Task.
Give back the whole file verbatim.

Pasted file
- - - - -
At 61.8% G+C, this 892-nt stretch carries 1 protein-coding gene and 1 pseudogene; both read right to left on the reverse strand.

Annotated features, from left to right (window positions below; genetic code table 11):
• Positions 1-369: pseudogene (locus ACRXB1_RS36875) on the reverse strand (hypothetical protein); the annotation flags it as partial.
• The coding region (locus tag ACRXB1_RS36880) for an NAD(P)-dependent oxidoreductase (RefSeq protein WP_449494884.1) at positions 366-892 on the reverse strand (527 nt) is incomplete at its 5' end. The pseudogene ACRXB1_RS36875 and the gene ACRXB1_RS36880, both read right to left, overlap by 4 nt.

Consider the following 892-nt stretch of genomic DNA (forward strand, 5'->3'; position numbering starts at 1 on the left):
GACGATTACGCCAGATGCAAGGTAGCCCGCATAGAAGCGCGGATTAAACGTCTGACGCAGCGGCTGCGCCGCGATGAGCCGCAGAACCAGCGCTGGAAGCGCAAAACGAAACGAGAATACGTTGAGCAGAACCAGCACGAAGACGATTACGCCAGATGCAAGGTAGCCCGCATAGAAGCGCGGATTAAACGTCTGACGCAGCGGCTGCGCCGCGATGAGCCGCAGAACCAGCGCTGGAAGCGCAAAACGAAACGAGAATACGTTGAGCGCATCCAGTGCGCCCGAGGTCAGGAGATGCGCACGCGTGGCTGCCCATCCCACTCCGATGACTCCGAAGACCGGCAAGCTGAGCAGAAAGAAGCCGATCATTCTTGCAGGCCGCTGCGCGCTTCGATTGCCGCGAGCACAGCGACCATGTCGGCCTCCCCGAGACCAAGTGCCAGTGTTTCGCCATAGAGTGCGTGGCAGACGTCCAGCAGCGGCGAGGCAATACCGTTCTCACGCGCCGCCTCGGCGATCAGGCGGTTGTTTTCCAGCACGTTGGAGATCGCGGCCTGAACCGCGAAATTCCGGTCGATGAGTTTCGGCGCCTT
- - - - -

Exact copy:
At 61.8% G+C, this 892-nt stretch carries 1 protein-coding gene and 1 pseudogene; both read right to left on the reverse strand.

Annotated features, from left to right (window positions below; genetic code table 11):
• Positions 1-369: pseudogene (locus ACRXB1_RS36875) on the reverse strand (hypothetical protein); the annotation flags it as partial.
• The coding region (locus tag ACRXB1_RS36880) for an NAD(P)-dependent oxidoreductase (RefSeq protein WP_449494884.1) at positions 366-892 on the reverse strand (527 nt) is incomplete at its 5' end. The pseudogene ACRXB1_RS36875 and the gene ACRXB1_RS36880, both read right to left, overlap by 4 nt.

Consider the following 892-nt stretch of genomic DNA (forward strand, 5'->3'; position numbering starts at 1 on the left):
GACGATTACGCCAGATGCAAGGTAGCCCGCATAGAAGCGCGGATTAAACGTCTGACGCAGCGGCTGCGCCGCGATGAGCCGCAGAACCAGCGCTGGAAGCGCAAAACGAAACGAGAATACGTTGAGCAGAACCAGCACGAAGACGATTACGCCAGATGCAAGGTAGCCCGCATAGAAGCGCGGATTAAACGTCTGACGCAGCGGCTGCGCCGCGATGAGCCGCAGAACCAGCGCTGGAAGCGCAAAACGAAACGAGAATACGTTGAGCGCATCCAGTGCGCCCGAGGTCAGGAGATGCGCACGCGTGGCTGCCCATCCCACTCCGATGACTCCGAAGACCGGCAAGCTGAGCAGAAAGAAGCCGATCATTCTTGCAGGCCGCTGCGCGCTTCGATTGCCGCGAGCACAGCGACCATGTCGGCCTCCCCGAGACCAAGTGCCAGTGTTTCGCCATAGAGTGCGTGGCAGACGTCCAGCAGCGGCGAGGCAATACCGTTCTCACGCGCCGCCTCGGCGATCAGGCGGTTGTTTTCCAGCACGTTGGAGATCGCGGCCTGAACCGCGAAATTCCGGTCGATGAGTTTCGGCGCCTT